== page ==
The timing could not have been any better. Construction of the Universal Hip Hop Museum would start in July. Its completion was scheduled for 2023. The grand opening would mark the 50th anniversary of the musical genre and culture born in the Bronx.

However, a preview exhibit at the Bronx Terminal Market had to be shut down in March. And Rocky Bucano, the museum’s executive director, says the groundbreaking never happened. The museum will not be ready for visitors in time for the milestone.

What You Need To Know

  • The museum is part of a $65 million dollar development project at the Point in the south Bronx

  • Construction was set to start in July 2020, but is now planned to start in late fall 2020

  • The coronavirus is to blame for a backlog in construction projects

“The universe was perfectly aligned before COVID-19,” he said.

The museum is supposed to be part of a $65 million development at the Point in the south Bronx. The project includes space for nonprofit organizations and affordable housing. Part of the funding will come from the city’s Department of Housing Preservation and Development. 

The coronavirus has triggered a delay in construction projects across the city, including the Point. It is the largest of those planned to begin in 2020.

Still, Bucano sees a bright side.

“We are building a museum that will be pandemic-proof, because now, we are incorporating everything that’s the new normal—social distancing, how to position exhibits, how many exhibits should be in a space, what kind of exhibits,” he said.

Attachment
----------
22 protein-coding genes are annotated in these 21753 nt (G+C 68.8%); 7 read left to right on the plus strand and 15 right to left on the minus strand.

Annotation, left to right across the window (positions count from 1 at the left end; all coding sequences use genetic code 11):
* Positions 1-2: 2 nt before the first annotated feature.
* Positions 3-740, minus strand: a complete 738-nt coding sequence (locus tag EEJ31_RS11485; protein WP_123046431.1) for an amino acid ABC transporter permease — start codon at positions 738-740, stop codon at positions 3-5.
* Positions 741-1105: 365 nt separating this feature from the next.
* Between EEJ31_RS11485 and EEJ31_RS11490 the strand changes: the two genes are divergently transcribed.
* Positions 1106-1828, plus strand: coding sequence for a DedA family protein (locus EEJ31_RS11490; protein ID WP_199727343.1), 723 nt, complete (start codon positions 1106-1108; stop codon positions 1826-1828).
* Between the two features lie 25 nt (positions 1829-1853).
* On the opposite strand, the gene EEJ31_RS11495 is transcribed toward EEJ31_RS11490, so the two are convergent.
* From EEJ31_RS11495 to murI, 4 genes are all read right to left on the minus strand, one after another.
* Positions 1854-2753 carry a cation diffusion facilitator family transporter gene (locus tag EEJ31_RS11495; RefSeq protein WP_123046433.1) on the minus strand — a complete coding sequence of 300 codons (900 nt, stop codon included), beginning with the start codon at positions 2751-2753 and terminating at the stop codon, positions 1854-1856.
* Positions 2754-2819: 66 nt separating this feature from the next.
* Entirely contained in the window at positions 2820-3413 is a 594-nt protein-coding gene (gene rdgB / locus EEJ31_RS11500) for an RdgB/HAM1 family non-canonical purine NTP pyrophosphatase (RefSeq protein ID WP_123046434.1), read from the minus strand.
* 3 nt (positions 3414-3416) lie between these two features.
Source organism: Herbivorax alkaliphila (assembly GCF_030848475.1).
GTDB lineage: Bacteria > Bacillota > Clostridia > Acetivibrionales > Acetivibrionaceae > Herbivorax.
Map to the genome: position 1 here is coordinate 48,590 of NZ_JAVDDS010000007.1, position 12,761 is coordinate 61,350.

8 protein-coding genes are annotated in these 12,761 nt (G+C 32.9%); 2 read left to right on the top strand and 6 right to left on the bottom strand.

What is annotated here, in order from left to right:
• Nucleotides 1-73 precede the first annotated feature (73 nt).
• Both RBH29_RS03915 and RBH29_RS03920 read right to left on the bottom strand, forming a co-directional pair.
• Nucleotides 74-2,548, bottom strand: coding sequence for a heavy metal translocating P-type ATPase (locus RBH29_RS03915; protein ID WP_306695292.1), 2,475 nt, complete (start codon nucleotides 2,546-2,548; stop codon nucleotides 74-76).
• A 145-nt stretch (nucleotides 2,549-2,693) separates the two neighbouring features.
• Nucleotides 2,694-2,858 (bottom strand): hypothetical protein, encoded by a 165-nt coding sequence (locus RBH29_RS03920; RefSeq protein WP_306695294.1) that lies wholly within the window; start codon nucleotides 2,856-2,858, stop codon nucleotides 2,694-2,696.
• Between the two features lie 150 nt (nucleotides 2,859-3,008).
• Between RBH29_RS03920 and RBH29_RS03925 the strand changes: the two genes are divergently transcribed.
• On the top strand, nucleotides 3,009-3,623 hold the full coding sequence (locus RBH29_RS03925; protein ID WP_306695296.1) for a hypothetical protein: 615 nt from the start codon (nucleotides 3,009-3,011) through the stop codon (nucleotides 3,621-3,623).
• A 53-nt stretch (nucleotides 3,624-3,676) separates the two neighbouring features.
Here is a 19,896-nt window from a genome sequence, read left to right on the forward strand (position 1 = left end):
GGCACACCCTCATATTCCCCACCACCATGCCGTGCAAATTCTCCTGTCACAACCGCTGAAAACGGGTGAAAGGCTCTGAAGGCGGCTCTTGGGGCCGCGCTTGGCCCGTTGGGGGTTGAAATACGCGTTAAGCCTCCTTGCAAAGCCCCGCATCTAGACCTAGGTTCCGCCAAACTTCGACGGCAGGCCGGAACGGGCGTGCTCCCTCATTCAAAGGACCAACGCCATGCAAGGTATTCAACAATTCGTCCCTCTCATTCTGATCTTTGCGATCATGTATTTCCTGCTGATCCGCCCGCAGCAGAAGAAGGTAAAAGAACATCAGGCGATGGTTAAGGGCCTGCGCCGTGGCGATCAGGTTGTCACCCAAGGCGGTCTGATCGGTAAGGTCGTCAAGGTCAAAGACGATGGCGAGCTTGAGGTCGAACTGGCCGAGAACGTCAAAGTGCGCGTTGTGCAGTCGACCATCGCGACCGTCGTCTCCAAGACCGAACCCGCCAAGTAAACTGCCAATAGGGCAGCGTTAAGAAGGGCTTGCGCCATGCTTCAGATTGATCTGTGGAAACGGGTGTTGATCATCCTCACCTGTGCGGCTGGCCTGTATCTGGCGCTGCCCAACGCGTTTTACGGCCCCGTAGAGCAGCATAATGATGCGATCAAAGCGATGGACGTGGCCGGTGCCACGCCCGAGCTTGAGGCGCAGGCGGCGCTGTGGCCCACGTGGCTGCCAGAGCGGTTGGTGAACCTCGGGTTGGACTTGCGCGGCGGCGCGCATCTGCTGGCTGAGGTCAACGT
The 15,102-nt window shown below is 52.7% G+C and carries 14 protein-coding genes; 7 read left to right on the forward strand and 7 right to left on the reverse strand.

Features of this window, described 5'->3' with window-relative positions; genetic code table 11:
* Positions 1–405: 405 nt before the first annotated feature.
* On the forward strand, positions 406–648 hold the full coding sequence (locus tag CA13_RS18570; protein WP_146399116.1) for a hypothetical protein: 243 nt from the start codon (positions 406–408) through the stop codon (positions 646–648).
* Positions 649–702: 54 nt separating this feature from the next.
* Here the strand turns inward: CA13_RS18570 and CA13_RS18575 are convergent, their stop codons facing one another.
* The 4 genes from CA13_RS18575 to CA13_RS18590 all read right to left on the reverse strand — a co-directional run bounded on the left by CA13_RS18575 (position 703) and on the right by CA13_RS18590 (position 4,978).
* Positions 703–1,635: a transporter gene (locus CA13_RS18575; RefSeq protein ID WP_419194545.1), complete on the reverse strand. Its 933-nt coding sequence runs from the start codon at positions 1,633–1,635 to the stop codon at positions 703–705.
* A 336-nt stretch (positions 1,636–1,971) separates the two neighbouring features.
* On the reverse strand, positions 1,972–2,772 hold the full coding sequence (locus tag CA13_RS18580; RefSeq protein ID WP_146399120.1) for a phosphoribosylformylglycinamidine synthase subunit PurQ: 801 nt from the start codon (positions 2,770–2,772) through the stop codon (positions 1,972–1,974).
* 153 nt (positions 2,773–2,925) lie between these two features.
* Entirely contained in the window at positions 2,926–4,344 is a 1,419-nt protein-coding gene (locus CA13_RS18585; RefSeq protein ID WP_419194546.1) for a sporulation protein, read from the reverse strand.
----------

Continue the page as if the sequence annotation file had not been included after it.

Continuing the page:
The museum formed a partnership with a new start-up tech company. They will provide digital health screens that look like metal detectors. When visitors walk through them, they will be scanned for COVID-19 symptoms. 

“The next pandemic can be right around the corner. We don’t want to be stuck like other cultural institutions are stuck right now, having to reconfigure their entire experience,” said Bucano.

The experience will still celebrate the elements of hip hop: lyricism, breakdancing, graffiti, beatboxing, MCing and DJing.

The delay is proving beneficial in other ways. Months of protests, and a national movement for social and racial justice, have inspired people and corporations to seek out ways to promote equality. 

“Because hip hop has always been about celebrating Black life and talking about issues that relate to the community we serve, I think the UHHH is in best position to help a lot of those companies who want to invest in underserved communities,” said the museum's executive director.

The groundbreaking has been moved to late October, and the museum is now projected to open in 2024.